You’d be excused for taking a second glance at this Harley-Davidson (HD). Yes, you can find similarities with your Uncle’s Dyna but the Low Rider S is a completely different animal altogether. Visually the LRS is one of the best looking bikes to come out of HD for some time. With blacked-out features, the ’80s inspired “denim gold“ cast aluminium wheels, shotgun exhausts and a front fender that looks straight from Jax Teller’s spares box, the LRS may appeal to some younger riders that never would have considered riding a Harley-Davidson.
While purists might cringe at some of the obvious SOA styling nods, you will be hard-pressed to find anyone disappointed with that v twin. 1801 cubic centimetres of twin-cam Milwaukee goodness sits rubber-mounted between your legs and will feed you 156nm of torque. It’s note at idle is surprisingly subtle while still sounding distinctly Harley-Davidson, and when you open it up those blacked out shotgun exhausts will shoot out a ballsy roar. Even the deep inhale from the heavy breather intake seems to bring a smile to your face. My only engine gripe would be the pesky rev limiter sticking it’s hand up at 5,500 rpm, which feels premature even with six speeds to shuffle with.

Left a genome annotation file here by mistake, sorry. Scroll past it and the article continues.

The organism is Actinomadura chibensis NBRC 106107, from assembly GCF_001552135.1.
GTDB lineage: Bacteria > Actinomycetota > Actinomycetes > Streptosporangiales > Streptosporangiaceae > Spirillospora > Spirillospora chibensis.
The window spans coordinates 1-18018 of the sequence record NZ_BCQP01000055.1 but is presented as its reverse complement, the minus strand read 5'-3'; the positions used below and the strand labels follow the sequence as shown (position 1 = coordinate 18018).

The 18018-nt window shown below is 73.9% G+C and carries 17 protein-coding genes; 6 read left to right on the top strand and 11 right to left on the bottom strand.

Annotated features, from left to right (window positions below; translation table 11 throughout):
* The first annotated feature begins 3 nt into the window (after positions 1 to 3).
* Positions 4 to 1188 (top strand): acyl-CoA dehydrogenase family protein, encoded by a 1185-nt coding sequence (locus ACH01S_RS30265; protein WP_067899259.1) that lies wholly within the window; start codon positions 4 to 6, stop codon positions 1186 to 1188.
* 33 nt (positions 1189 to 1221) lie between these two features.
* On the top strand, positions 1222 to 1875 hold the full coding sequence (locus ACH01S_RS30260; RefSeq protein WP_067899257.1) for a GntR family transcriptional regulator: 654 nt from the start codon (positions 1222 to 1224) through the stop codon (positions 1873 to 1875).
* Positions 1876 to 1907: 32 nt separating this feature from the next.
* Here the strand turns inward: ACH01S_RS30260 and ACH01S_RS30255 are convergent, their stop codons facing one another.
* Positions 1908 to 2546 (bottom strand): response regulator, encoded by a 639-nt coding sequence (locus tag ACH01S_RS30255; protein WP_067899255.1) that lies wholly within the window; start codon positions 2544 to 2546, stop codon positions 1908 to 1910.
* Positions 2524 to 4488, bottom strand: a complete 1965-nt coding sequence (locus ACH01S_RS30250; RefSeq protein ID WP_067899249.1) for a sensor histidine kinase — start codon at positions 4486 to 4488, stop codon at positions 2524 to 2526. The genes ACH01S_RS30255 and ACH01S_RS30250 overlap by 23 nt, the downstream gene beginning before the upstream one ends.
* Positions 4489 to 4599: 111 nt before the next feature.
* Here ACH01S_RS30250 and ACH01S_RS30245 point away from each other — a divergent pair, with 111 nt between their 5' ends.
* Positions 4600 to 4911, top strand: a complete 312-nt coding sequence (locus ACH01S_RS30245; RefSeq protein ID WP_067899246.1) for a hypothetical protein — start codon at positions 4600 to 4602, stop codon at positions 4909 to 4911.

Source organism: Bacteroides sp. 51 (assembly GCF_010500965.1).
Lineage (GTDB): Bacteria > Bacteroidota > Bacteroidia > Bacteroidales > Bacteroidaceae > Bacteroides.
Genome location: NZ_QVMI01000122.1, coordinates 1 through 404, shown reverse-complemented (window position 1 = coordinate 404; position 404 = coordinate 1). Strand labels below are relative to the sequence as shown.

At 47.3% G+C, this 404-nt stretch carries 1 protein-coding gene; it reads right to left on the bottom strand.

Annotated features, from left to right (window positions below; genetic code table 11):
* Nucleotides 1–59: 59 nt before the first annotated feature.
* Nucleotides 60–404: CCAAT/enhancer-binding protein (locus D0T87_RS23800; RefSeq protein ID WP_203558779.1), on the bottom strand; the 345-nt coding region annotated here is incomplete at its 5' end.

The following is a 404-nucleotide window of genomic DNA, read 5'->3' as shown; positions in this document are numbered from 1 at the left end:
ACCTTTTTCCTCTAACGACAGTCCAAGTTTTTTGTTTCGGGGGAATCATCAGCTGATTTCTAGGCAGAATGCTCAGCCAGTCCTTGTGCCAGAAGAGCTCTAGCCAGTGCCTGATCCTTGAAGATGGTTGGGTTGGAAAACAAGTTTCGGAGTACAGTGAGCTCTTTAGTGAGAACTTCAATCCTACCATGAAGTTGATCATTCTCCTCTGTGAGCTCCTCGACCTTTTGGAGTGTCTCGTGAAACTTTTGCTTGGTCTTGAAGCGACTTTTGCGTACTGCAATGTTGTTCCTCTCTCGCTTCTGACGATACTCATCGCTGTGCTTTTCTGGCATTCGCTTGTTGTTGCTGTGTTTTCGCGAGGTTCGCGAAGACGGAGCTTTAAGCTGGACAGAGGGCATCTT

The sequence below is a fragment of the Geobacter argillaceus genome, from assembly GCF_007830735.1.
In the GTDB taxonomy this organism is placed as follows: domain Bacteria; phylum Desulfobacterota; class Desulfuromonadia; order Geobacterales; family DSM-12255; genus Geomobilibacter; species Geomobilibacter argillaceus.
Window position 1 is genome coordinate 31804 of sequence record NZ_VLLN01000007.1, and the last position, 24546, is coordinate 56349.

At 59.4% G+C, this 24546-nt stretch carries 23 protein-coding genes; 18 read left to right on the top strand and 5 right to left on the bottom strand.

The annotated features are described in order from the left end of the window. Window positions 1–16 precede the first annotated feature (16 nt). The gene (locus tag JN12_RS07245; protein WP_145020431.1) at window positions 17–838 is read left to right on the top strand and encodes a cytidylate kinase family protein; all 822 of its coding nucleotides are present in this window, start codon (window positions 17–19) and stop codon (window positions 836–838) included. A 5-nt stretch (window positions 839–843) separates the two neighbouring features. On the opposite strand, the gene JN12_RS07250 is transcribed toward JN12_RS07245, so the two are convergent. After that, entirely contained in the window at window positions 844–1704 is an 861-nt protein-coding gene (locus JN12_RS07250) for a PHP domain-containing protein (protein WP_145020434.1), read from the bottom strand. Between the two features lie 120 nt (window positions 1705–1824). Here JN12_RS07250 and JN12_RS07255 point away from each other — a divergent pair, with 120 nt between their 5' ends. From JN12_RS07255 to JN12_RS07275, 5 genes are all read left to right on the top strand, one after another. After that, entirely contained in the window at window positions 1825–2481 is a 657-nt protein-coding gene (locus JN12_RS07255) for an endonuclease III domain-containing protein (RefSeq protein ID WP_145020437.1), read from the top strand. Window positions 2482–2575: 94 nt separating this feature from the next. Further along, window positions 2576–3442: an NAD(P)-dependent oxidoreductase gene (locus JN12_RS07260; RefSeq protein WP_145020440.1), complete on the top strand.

All this torque was obviously fun punching straight lines in the city, but I thought a ride up Ku-Ring-Gai Chase would reveal a few chinks in the LRS’s armour. That simply wasn’t the case. The bike felt agile from the get-go; not just for a Harley-Davidson, but for any cruiser.. which is even more impressive when you factor in that front rake. You have 30 degrees of lean before you’re making sparkles, and although the rear shocks had minimal travel, the bike never felt unsettled. The front bar set-up will move your mittens wide and tall without looking too ridiculous, and although the mid-mount controls were a bit cramped for me (190cm) I think most people will love the leg position.
In terms of features, keyless security will keep the LRS safe outside the pub, and cruise control might get a look when you hit the freeway. Rolling on the throttle is controlled electronically but it never feels like it, and ABS will pipe up when you squeeze those four-piston callipers too hard. I quite liked the look of the wrinkle black console, but unfortunately, the tank mount means the gauges are never in your line of sight.
Hands down, this is one of the most fun and on point Harley-Davidson motorcycles that I’ve ever ridden. Sure I have gripes, but in most cases, they are few and easily fixable. My praise for this bike, however, comes in 1801cc bucket loads deeply rooted in the soul of this beast.
Priced at $26,250 ride away – even if you’ve never considered riding a Harley-Davidson, get to your local dealer and take the Low Rider S for a test; it’s not all torque.
In collaboration with Harley-Davidson